Jim’s marriage to a high school and college classmate from Bellingham was short-lived. The young couple lived in San Francisco. However, when the marriage faltered he returned to Seattle to begin his military service in the National Guard and his bachelor life for the next two and one half years. A National Guard colleague told Jim about Harry Lunstead who made fine furniture in a small shop near Seattle University. Still in his 20s, Jim knew nothing about the furniture business but had always wanted to work doing something practical and applied for work in his Brooks Brothers jacket. He was quickly sent away but returned to try again when Harry, a precise engineer with a somewhat volatile personality, was in a frustrated mood having just seen some laminated brass work ruined. Seeing Jim, Harry simply asked if he had any common sense and Jim replied “Yes.” He was hired on the spot. Thus began a 15-year career learning the business, assuming the sales and marketing responsibilities and working with Lunstead. He presently represents two companies using his knowledge of furniture and metal fabrication.
In the 1970s Linda Mason was visiting the Lunstead shop when Jim first met her. Thereafter, when they became a couple, Jim knew it was the best decision he ever made. His only regret is that his father Gus was never able to know her. Linda has adopted the Greek spirit, studied the Greek language with Jim and they have shared the Greek traditions with their daughter Lisa and their two granddaughters, Alexandra and Samantha. Jim fondly remembers his mother’s joy when first seeing her great granddaughter and sharing a very personal moment saying imaste dio koritsia, (we are both girls).
Jim knows his father was treated differently as a Greek but Jim did not feel different from other American children. He did have a moment of realization when speaking to a friend in English and then answering his mother’s call in Greek. He remembers all the bachelors in Sumas and Bellingham who would visit their home where his mother’s mission was to provide a hospitable environment. She was a reader and one who fostered the Greek traditions while his father, though only finishing the second grade, was proud of being smart enough to leave Greece for a better life and run a successful business for 45 years. Jim remembers how his father would lovingly call him “big shot.” Gus enjoyed attending Greek Orthodox Church services primarily to hear the Byzantine chanters but not necessarily the rest of the service.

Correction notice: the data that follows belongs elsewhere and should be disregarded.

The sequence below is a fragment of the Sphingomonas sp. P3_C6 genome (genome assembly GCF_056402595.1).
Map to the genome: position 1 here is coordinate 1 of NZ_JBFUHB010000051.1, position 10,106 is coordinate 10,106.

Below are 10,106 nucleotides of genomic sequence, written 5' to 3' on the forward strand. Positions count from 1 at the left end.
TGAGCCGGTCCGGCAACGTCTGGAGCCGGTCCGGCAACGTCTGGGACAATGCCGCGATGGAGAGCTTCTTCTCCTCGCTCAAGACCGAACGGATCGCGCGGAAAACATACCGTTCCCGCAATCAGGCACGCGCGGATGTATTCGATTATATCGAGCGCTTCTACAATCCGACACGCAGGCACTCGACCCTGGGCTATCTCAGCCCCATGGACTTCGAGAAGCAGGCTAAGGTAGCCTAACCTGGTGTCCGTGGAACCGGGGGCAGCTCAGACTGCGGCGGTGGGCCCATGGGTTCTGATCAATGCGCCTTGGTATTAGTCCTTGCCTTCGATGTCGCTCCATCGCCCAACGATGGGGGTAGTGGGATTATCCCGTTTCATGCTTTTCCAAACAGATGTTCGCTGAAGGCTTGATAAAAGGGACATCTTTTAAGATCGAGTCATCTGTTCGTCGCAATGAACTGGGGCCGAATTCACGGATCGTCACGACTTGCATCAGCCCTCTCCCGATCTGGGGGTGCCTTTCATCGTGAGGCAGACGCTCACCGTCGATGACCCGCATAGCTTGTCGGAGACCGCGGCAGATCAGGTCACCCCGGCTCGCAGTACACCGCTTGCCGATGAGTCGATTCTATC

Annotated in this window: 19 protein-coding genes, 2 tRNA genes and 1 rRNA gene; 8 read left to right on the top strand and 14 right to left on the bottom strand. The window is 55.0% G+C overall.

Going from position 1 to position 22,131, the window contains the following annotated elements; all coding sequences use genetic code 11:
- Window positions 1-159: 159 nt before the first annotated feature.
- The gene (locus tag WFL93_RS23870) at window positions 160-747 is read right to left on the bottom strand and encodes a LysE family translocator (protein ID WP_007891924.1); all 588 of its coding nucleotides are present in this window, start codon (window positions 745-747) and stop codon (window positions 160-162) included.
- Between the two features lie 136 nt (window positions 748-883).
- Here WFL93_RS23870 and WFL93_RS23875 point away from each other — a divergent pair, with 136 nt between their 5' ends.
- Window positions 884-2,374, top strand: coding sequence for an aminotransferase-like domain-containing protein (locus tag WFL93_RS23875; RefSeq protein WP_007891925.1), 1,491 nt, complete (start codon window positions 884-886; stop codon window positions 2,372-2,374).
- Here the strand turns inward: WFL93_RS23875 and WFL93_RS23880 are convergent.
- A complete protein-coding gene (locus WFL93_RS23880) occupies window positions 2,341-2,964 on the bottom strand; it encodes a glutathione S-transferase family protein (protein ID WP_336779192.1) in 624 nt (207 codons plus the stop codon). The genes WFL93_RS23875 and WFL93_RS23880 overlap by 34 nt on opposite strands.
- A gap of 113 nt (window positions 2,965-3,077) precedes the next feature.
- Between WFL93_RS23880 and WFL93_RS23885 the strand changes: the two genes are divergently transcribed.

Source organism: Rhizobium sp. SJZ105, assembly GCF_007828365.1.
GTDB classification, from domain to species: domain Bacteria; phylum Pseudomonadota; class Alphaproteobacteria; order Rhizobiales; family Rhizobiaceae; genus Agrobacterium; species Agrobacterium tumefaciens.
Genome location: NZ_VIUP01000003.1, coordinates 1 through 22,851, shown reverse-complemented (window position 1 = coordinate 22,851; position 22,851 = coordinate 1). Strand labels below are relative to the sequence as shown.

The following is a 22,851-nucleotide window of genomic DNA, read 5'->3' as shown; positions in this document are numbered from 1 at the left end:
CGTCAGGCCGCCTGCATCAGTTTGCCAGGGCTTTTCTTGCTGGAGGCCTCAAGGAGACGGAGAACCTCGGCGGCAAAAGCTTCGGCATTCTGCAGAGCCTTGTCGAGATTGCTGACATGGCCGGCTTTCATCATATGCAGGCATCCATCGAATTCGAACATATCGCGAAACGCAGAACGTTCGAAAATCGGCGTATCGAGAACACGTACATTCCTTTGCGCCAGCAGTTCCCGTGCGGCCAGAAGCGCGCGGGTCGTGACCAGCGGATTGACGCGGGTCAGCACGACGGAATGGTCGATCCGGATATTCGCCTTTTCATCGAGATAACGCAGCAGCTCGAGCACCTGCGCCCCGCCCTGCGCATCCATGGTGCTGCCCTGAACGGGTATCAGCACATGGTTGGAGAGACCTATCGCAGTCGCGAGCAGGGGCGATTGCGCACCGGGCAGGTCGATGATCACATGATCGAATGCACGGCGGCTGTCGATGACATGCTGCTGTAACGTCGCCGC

On their trips to Greece, Jim and Linda have enjoyed the love and hospitality of their cousins. While Jim may wish he had learned to read and write Greek better while growing up as an American kid, his Greek background and traditions remain a significant part of his life.
By John and Joann Nicon, September, 2016
1 Jim Tallahan, 2016
2 Demetrios Talaganis, wife and cousins, 1940s
3 Gus Tallahan’s 1923 passport
4 Boys of Whatcom County (Gus far left on fourth row),circa 1918
5 Gus Tallahan, 1918
6 Gus with half-brother George in the Greek Army and Gus in the American Army (two photos put together), circa 1918
7 Napoleon’s Ice Cream Shop, 1918
8 Gus Tallahan, 1930s
9 Gus & Naps Tavern on Railroad Avenue, Bellingham, 1930s
10 Jim’s grandmother’s and great grandmother’s containers, 1980s
11 Smaragda Drivas family home in Kyparissi, 1971
12 Smaragda and her grandmother, Panagiota, 1920s
13 Gus and Smaragda, 1936
14 Gus and Smaragda wedding (l-r) rear: Chris Kallopas, Kondlion, Gus, Smaragda, John Mastors, Nota Michas, Nick Michas; front: John Michas, Ifegenia, Loukia Michas, 1936
15 Picnic at Birch Bay (l-r) Jim Tallahan, Gus Tallahan, Nick Michas, George Carlos, Loukia Michas, Nota Michas, 1944
16 Jim off the coast of Greece, 1987
17 Linda, Lisa and Jim Tallahan, late 1980s
18 Jim and Linda in Daytona Beach, Florida, late 1980s
19 Gus Tallahan’s quote, timeless
Photos 1, 3 and 19 by John Nicon, all others from Tallahan family collection SOURCES
Video interview by John and Joann Nicon, March 2016